I’ve written about the challenge, the discomfort, and the fear. I think you feel the pain and the dirt but you aren’t fully with me in Mustang yet. There is a space of exultation to which I want to take you. Pain, dirt, and gale force winds are a simple counter-balance to the often overwhelming feeling of joy and freedom I knew each day, all day.
When in life is each step an accomplishment? Think about it. It’s rare we put ourselves physically, mentally, or spiritually in such a place. On this trek each step was an accomplishment. I was so awestruck by beauty more than a hundred times a day, I didn’t know whether to run around shouting for joy or gasp in gratitude for seeing God’s face again and again revealed? This was our daily fare. I gobbled it down like a starving man.
There was also a quality of the unexpected present. Everything was a surprise from our food to the weather. I saw the Annapurna snow-packed range of mountains suddenly appear hundreds of times. Each time, “Oh my God!” would jump out of my mouth. They towered 13,000′ above us, even when we were already at 13,000′! They were either crystal clear or mystically shrouded, foggy or distant, but always shocking. In a single day, we might walk through Zion-like canyons, red rock of Sedona, canyons of the Colorado Gunnison and high desert of Nevada. Amazingly, there were some huge 500 year old trees at 13,000′. The canyon walls along our route were dotted with now-inaccessible caves. These caves, created for safety, were carved from solid rock 2,500 years ago and inhabited until this land was safely settled. One can easily imagine the brutally hard life these people lived, with water and firewood as much as an hour’s walk away.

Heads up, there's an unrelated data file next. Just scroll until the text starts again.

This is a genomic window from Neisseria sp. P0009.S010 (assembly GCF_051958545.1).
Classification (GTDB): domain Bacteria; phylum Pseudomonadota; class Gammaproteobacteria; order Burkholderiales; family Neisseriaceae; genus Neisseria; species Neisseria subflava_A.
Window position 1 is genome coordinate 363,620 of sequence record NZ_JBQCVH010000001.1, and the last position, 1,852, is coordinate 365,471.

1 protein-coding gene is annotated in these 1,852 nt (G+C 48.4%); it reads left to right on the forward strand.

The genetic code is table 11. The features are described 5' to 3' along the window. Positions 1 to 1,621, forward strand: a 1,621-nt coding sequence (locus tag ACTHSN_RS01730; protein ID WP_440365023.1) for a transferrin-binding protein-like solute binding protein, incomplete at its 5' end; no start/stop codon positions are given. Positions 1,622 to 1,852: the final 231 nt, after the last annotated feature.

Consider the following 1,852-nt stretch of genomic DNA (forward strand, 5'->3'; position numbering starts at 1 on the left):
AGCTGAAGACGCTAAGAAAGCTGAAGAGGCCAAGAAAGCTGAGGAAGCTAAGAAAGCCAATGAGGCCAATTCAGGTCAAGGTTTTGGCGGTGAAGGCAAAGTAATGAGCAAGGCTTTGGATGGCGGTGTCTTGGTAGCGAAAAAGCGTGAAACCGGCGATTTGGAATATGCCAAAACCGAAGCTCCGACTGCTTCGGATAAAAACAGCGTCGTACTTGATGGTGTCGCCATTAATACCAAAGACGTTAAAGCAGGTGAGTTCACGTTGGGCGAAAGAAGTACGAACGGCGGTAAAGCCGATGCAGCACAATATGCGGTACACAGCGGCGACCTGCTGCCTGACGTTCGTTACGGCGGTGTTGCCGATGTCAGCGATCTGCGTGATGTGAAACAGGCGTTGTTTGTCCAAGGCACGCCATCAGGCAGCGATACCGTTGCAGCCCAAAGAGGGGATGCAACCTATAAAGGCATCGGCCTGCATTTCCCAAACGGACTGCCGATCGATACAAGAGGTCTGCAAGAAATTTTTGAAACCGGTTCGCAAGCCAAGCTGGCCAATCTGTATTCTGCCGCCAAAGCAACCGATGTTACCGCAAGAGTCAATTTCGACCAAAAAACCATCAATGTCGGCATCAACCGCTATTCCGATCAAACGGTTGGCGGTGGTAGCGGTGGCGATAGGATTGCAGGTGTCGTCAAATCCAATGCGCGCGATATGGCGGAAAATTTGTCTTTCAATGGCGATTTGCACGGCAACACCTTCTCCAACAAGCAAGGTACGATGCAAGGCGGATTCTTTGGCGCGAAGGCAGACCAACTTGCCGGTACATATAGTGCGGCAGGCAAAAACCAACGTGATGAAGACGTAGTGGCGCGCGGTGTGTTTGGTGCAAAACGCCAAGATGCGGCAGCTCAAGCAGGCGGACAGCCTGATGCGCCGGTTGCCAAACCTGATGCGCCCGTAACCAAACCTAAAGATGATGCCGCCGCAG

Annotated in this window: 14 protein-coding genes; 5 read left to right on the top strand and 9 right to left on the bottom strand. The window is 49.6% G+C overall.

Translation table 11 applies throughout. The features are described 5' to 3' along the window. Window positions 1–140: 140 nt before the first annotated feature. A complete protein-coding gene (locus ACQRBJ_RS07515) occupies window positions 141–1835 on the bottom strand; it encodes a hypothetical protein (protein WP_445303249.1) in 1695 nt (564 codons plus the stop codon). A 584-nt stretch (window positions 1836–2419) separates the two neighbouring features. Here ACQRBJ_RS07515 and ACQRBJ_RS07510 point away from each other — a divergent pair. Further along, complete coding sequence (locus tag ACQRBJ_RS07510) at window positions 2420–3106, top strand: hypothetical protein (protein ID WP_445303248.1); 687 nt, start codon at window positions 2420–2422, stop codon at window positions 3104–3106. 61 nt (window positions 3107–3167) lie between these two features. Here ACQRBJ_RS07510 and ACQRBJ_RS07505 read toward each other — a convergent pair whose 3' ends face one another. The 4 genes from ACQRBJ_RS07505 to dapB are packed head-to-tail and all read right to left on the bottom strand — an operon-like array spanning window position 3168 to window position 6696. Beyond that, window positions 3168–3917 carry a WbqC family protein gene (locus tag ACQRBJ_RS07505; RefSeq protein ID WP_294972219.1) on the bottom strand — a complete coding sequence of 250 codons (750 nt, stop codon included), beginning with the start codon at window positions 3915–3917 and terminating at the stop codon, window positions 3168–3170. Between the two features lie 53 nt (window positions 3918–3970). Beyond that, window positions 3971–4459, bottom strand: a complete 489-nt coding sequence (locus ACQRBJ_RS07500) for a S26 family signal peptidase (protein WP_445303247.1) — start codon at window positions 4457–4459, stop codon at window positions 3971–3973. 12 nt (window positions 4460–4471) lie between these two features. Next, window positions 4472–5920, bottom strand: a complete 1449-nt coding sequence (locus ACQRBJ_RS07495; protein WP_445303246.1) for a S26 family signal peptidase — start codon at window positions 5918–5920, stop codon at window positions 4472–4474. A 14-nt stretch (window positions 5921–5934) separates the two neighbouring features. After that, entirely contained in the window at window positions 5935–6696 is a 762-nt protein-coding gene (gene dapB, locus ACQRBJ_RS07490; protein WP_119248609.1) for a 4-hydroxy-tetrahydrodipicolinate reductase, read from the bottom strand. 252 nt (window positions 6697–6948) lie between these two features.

This was The trek, our Mustang, our joy, and our accomplishment, achieved with each step, at each moment, in pain or in ecstasy.